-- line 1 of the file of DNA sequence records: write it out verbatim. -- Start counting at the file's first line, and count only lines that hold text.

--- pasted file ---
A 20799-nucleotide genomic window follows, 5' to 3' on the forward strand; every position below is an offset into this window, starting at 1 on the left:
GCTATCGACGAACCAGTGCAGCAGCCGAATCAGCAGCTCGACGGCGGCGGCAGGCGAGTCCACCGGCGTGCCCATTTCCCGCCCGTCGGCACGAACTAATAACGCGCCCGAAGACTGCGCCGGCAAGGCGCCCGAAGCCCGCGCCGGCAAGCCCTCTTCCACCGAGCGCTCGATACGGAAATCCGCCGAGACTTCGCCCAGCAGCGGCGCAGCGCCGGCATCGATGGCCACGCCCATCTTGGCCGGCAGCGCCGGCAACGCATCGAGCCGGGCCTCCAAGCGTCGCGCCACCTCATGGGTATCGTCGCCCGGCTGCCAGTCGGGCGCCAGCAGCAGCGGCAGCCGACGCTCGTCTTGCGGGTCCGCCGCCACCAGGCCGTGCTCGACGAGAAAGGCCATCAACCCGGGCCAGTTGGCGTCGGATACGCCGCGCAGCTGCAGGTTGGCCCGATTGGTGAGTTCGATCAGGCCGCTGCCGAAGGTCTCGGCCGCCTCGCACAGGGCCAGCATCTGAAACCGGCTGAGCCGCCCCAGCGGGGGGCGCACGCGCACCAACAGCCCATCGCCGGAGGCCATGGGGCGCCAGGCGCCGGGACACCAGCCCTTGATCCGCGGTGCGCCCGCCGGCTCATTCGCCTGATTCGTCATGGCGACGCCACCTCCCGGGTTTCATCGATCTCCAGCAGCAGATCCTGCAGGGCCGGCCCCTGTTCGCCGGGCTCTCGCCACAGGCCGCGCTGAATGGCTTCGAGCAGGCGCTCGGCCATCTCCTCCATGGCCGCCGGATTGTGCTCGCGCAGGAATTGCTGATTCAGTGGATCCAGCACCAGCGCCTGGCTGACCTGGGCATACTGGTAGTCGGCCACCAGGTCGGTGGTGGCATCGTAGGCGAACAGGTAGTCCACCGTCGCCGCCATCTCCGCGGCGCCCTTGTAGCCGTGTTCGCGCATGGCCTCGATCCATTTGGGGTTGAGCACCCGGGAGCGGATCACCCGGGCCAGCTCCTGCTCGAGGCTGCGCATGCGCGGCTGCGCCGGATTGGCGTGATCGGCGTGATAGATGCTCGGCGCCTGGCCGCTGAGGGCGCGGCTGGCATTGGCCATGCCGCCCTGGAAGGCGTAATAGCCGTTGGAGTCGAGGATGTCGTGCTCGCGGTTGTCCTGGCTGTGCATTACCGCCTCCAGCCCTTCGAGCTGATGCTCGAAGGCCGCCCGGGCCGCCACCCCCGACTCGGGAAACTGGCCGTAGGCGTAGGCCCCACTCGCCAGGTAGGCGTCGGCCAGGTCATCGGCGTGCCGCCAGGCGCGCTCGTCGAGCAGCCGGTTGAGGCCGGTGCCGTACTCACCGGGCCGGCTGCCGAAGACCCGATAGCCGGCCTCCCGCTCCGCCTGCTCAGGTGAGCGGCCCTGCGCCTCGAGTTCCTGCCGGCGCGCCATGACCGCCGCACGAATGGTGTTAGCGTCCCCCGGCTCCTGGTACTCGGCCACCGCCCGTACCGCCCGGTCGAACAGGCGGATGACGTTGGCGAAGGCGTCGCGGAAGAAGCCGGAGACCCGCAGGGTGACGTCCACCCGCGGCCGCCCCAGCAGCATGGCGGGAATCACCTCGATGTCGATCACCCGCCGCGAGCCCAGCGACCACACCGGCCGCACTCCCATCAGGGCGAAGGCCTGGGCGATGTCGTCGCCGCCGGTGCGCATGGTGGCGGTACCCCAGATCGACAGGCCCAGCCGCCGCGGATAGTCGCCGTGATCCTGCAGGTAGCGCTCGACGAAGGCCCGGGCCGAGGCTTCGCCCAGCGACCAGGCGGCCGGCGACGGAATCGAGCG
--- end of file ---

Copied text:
A 20799-nucleotide genomic window follows, 5' to 3' on the forward strand; every position below is an offset into this window, starting at 1 on the left: